Appearance counts for a lot, especially in major league sports. Some of the NFL’s uniforms are the coolest, man! When you watch football (for cheap!) with satellite tv deals, you’ll see these cool uniforms on TV.
Great uniforms should be colorful, with a smooth-flowing design and distinctive graphics. They should look natural on the players. And they should reflect what the team and the city it represents are all about. The Green Bay Packers are a good example of this. They wear green, appropriately for Green Bay. They’re named the Packers because the area was known for the meat packing industry. Their forest green contrasts very well with bright yellow striping, pants, and helmets. Their helmet graphic, a G shaped liked a football, is unaffected and down-to-earth, like the Green Bay area.
But the two coolest NFL uniforms both appear in the AFC North division. In 1995, Art Modell moved his Cleveland Browns to Baltimore, and they became the Baltimore Ravens. Baltimore fans picked the name “Ravens” in memory of Edgar Allan Poe, who lived and died there. Ever since, the team has worn a combination of black, purple, and sometimes white with a fierce-looking raven on the helmet. In 2011 one graphics designer picked their uniform as a favorite, calling it “menacing” and “formidable.”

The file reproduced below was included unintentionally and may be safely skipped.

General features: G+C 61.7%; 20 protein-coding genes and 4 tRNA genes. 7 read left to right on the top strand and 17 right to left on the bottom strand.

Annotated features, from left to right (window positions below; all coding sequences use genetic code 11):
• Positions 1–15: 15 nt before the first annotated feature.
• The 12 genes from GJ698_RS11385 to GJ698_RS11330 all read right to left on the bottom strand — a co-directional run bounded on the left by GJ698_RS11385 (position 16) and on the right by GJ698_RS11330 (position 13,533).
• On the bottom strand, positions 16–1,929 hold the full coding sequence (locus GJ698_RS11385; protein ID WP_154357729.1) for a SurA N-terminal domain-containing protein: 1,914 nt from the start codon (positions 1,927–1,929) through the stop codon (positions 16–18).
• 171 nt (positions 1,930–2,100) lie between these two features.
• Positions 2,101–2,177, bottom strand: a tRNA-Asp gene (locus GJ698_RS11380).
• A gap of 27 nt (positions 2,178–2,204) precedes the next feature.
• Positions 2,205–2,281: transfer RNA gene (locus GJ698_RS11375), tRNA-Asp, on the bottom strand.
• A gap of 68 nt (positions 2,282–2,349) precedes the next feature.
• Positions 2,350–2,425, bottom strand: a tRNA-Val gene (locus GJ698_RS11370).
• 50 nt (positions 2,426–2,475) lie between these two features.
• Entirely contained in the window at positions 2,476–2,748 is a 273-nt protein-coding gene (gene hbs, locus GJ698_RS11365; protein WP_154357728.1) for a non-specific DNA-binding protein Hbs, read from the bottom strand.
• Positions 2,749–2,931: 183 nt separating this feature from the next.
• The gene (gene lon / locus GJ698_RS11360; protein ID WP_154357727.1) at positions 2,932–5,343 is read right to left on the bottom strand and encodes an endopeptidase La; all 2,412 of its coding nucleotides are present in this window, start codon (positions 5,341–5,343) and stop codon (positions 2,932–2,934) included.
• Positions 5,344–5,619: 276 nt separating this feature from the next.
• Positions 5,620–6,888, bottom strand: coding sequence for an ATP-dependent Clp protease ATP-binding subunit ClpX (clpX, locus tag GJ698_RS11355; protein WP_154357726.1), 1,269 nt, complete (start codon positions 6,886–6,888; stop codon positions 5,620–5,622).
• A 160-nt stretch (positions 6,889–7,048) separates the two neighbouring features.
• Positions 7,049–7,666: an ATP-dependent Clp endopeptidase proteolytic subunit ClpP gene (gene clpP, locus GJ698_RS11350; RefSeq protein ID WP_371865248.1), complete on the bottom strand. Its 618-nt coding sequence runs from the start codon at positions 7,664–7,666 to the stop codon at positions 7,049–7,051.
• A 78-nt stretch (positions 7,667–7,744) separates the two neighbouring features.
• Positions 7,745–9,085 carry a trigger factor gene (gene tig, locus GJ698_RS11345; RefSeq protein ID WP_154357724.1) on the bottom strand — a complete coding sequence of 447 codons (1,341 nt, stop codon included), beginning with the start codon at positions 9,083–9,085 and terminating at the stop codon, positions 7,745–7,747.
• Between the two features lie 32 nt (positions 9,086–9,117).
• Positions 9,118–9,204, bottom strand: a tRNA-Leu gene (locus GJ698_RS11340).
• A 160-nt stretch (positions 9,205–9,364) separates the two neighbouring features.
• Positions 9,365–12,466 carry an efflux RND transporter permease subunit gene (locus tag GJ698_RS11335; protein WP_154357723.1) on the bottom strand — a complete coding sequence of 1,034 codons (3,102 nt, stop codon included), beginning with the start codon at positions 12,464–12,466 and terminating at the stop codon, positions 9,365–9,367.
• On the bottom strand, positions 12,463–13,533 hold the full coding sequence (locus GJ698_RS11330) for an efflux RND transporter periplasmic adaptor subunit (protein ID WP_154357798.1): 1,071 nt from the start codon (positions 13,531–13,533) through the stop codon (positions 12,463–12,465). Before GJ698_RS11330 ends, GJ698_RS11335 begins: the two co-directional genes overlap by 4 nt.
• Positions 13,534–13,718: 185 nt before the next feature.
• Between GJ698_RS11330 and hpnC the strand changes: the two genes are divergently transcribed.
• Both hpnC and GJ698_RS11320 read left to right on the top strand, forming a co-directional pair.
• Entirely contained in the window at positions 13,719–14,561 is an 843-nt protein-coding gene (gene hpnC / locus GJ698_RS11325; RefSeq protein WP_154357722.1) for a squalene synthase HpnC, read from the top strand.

The truly coolest uniform in the NFL belongs to the Cincinnati Bengals. The Bengals were started in 1968 by Cleveland Browns founder Paul Brown. They were named for a former team, and also because the Cincinnati Zoo was known for its white Bengal tigers. In the team’s early days, a tiger used to be brought to the games on a leash – probably not the best idea. Since 1981 the helmet has had tiger stripes, and in 2004 the jersey also got tiger stripes. It’s the coolest uniform because it’s the most recognizable, the most dramatic in color and design, and the most intimidating. What’s scarier than a tiger? Eleven tigers!
Of course, one difference is that the Ravens have had great success with their cool uniform, while the Bengals not so much. Will cool clothes make the man, or the team, in the future?